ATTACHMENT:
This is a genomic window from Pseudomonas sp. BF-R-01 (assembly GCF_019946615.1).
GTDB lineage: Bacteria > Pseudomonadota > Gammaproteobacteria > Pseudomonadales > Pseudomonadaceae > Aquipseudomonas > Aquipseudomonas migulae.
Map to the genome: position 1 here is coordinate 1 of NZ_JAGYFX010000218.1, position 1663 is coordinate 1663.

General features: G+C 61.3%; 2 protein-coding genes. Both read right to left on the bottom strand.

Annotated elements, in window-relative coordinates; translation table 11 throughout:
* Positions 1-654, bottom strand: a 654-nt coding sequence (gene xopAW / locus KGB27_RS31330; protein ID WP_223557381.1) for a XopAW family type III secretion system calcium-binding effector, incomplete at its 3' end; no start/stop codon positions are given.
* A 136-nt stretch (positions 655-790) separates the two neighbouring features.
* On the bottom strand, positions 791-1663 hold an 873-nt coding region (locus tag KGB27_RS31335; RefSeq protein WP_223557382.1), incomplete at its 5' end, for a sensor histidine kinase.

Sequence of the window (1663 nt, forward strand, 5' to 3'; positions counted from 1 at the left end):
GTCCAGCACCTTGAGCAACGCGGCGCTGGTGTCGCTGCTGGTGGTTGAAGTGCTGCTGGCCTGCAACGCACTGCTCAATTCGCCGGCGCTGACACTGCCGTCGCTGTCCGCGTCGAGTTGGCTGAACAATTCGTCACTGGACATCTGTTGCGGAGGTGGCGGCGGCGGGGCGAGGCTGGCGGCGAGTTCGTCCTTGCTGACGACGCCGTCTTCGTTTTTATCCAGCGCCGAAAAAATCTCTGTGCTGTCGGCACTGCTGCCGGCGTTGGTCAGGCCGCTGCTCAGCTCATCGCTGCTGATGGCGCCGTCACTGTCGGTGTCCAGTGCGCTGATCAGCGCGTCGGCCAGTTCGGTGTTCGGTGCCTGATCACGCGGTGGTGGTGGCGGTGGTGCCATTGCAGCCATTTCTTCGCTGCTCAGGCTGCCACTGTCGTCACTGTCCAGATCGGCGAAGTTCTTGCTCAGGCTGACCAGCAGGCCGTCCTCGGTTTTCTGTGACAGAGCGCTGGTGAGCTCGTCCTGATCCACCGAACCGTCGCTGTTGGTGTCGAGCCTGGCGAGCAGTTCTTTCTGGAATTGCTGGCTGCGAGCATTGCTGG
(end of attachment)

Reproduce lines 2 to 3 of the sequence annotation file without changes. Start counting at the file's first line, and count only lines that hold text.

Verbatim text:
GTDB lineage: Bacteria > Pseudomonadota > Gammaproteobacteria > Pseudomonadales > Pseudomonadaceae > Aquipseudomonas > Aquipseudomonas migulae.
Map to the genome: position 1 here is coordinate 1 of NZ_JAGYFX010000218.1, position 1663 is coordinate 1663.